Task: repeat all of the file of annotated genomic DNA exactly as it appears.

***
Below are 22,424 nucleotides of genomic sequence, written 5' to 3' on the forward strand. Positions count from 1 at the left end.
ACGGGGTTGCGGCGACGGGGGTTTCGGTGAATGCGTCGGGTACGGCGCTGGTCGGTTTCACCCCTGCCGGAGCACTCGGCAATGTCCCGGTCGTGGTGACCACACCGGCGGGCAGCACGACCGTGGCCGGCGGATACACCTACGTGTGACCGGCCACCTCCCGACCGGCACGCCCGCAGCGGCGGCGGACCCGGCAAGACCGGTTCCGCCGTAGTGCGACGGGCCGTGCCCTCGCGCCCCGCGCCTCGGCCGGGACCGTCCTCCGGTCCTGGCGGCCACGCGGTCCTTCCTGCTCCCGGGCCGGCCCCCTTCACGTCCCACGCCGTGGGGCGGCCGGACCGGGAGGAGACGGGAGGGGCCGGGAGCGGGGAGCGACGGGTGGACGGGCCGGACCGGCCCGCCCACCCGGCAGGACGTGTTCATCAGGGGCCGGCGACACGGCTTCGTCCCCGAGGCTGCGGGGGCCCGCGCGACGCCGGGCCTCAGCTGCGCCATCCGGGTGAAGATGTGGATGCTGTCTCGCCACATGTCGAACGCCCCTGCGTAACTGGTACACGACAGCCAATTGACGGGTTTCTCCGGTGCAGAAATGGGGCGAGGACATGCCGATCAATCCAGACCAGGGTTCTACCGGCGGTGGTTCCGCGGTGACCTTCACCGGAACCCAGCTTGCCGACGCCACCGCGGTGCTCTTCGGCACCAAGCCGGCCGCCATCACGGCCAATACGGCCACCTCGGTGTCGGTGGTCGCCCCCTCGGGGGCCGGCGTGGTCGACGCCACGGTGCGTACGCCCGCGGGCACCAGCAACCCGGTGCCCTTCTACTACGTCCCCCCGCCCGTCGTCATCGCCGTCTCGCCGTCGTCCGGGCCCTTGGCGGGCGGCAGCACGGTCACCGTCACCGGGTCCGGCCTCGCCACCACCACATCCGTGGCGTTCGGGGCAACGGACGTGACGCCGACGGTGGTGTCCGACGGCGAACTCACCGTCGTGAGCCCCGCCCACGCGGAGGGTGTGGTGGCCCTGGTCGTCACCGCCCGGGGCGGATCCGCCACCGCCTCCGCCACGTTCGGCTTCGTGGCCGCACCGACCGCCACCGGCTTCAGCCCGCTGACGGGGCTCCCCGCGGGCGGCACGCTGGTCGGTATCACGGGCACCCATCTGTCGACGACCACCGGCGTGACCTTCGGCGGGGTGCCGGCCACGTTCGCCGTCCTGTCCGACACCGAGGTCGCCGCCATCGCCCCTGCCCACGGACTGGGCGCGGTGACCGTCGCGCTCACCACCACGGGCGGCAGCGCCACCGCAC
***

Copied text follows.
Below are 22,424 nucleotides of genomic sequence, written 5' to 3' on the forward strand. Positions count from 1 at the left end.
ACGGGGTTGCGGCGACGGGGGTTTCGGTGAATGCGTCGGGTACGGCGCTGGTCGGTTTCACCCCTGCCGGAGCACTCGGCAATGTCCCGGTCGTGGTGACCACACCGGCGGGCAGCACGACCGTGGCCGGCGGATACACCTACGTGTGACCGGCCACCTCCCGACCGGCACGCCCGCAGCGGCGGCGGACCCGGCAAGACCGGTTCCGCCGTAGTGCGACGGGCCGTGCCCTCGCGCCCCGCGCCTCGGCCGGGACCGTCCTCCGGTCCTGGCGGCCACGCGGTCCTTCCTGCTCCCGGGCCGGCCCCCTTCACGTCCCACGCCGTGGGGCGGCCGGACCGGGAGGAGACGGGAGGGGCCGGGAGCGGGGAGCGACGGGTGGACGGGCCGGACCGGCCCGCCCACCCGGCAGGACGTGTTCATCAGGGGCCGGCGACACGGCTTCGTCCCCGAGGCTGCGGGGGCCCGCGCGACGCCGGGCCTCAGCTGCGCCATCCGGGTGAAGATGTGGATGCTGTCTCGCCACATGTCGAACGCCCCTGCGTAACTGGTACACGACAGCCAATTGACGGGTTTCTCCGGTGCAGAAATGGGGCGAGGACATGCCGATCAATCCAGACCAGGGTTCTACCGGCGGTGGTTCCGCGGTGACCTTCACCGGAACCCAGCTTGCCGACGCCACCGCGGTGCTCTTCGGCACCAAGCCGGCCGCCATCACGGCCAATACGGCCACCTCGGTGTCGGTGGTCGCCCCCTCGGGGGCCGGCGTGGTCGACGCCACGGTGCGTACGCCCGCGGGCACCAGCAACCCGGTGCCCTTCTACTACGTCCCCCCGCCCGTCGTCATCGCCGTCTCGCCGTCGTCCGGGCCCTTGGCGGGCGGCAGCACGGTCACCGTCACCGGGTCCGGCCTCGCCACCACCACATCCGTGGCGTTCGGGGCAACGGACGTGACGCCGACGGTGGTGTCCGACGGCGAACTCACCGTCGTGAGCCCCGCCCACGCGGAGGGTGTGGTGGCCCTGGTCGTCACCGCCCGGGGCGGATCCGCCACCGCCTCCGCCACGTTCGGCTTCGTGGCCGCACCGACCGCCACCGGCTTCAGCCCGCTGACGGGGCTCCCCGCGGGCGGCACGCTGGTCGGTATCACGGGCACCCATCTGTCGACGACCACCGGCGTGACCTTCGGCGGGGTGCCGGCCACGTTCGCCGTCCTGTCCGACACCGAGGTCGCCGCCATCGCCCCTGCCCACGGACTGGGCGCGGTGACCGTCGCGCTCACCACCACGGGCGGCAGCGCCACCGCAC